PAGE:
Ubisoft: Teams of up to 600 necessary for our AAA games, Watch_Dogs at 270

#1
In case anyone was curious how big Ubisoft's team sizes were.

They're still hiring people for Watch_Dogs to note, so presumably that will go higher.

GamesIndustry said:
Q: Will the studio be working on its own original IP?

Pauline Jacquey: Yes. We do parts of games, but it's very actually standard at Ubisoft now to do AAA games, like for the new PS4 console, you need teams of up to 600 guys so you can't do it at just one site. So there's organisation within Ubisoft to make sure that collaboration happens and works. So it's not like outsourcing, it's real co-development and collaboration and I think both sides learn a lot from working together. So I want this to be a very strong pillar of the studio, but yes, I want us to do our own games and I'm very interested in the evolution of the industry like free-to-play and digital and mobile. And that's something that I did already, in the past. Not very famous games, but still millions of players. So I don't know exactly which shape it could take, I've only been here for three months, but my intention is to have a very varied portfolio and collaboration will not just be what we do.
GamesIndustry said:
Q: And how do you manage resources to be able to work on all the different platforms, is that the same sort of thing?

Pauline Jacquey: That's actually exactly my challenge right now, I have to hire 50 people to make sure that I cover all my needs and that's my biggest challenge today. We're looking for a very specific profile that's not easy to find anywhere in Ubisoft. Specialities are very hard to find, and it's hard to find everywhere. But for instance I just managed to have a team of ten guys in Barcelona that are going to work with us, so the international collaboration is happening at all levels.
GamesIndustry said:
We have a team of almost 90 guys working on Watch Dogs, so one third of the team is in the UK.
GamesIndustry said:
Q: Do you have to factor the challenges of a new console into your development costs?

Pauline Jacquey: Totally. We actually started making simulations three years ago on next-gen because we knew that it would require probably a multiplication of data by two or four, meaning bigger teams. But it depends on the type of thing that you do, there are games that Ubisoft specialises in like open world action games with a lot of production value, and you do need a team of 400 to 600 people, that's a lot, and next-gen is increasing this. And then some systemic games you can probably afford to do a next-gen game with 100 people. Ubisoft are very generous with resources, making sure product quality is top notch, so it's got a big influence on budget. But then the outcome, the production revenue, should be much higher as well so it balances. It's just the risk is higher, so if we miss it once or twice the impact is big.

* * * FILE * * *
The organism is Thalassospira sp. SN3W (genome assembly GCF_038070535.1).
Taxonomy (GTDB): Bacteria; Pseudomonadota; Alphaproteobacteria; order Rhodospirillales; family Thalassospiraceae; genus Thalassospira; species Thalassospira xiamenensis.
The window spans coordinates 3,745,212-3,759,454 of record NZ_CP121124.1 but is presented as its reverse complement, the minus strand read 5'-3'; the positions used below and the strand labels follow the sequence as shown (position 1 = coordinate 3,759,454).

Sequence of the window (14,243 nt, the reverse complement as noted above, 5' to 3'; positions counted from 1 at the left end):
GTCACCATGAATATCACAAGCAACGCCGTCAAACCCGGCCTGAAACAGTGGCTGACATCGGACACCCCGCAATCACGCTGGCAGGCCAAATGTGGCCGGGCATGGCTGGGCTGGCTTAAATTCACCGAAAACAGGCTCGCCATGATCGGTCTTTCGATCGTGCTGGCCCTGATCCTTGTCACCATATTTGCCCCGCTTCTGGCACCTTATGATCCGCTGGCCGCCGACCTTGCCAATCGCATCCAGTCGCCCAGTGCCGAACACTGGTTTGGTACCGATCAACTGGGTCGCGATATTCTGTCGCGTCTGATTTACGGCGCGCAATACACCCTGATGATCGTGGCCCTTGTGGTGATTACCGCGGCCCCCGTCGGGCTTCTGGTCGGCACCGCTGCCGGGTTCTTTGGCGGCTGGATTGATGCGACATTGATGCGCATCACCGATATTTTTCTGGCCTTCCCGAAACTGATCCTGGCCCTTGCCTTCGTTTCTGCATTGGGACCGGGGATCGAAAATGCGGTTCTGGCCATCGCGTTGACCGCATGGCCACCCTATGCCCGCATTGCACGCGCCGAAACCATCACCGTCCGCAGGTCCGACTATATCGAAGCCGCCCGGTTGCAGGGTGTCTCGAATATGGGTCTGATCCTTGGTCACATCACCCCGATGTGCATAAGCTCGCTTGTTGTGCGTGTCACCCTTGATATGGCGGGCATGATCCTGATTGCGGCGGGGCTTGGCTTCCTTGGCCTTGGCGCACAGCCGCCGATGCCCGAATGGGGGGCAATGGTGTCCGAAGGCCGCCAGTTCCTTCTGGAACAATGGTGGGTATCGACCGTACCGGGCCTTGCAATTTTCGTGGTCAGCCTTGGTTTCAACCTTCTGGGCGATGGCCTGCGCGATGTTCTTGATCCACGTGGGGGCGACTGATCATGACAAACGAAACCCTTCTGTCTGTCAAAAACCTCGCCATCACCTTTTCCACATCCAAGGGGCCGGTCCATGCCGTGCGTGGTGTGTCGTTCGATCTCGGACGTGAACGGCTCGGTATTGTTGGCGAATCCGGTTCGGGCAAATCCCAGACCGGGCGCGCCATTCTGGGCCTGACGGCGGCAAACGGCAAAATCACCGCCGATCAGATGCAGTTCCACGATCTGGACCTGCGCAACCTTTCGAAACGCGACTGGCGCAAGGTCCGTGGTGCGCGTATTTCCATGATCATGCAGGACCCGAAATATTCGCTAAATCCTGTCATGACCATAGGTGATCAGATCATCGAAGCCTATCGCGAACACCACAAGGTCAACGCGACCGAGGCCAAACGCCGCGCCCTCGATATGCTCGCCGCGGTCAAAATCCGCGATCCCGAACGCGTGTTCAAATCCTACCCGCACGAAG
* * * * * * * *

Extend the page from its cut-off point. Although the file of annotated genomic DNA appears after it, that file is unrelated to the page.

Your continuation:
Source: http://www.gamesindustry.biz/articl...rst-interview-with-the-ubisoft-studios-new-md
 
#12
If you've ever had to sit through an Ubisoft credits sequence, this is not surprising. One of them, forget which one (AC:Revelations?), was almost 40 minutes long.
 

LiquidMetal14

hide your water-based mammals
#14
I think these teams or number of people work on several projects. It's a little misleading to just say 600 people on one game. Perhaps the contracted work or back and forth between different units may attribute to that high number.
 
#17
If you've ever had to sit through an Ubisoft credits sequence, this is not surprising. One of them, forget which one (AC:Revelations?), was almost 40 minutes long.
They probably had a team of 25 people working on the credit sequence for 6 months:p
Then 12 to pass it through QA
A team for animation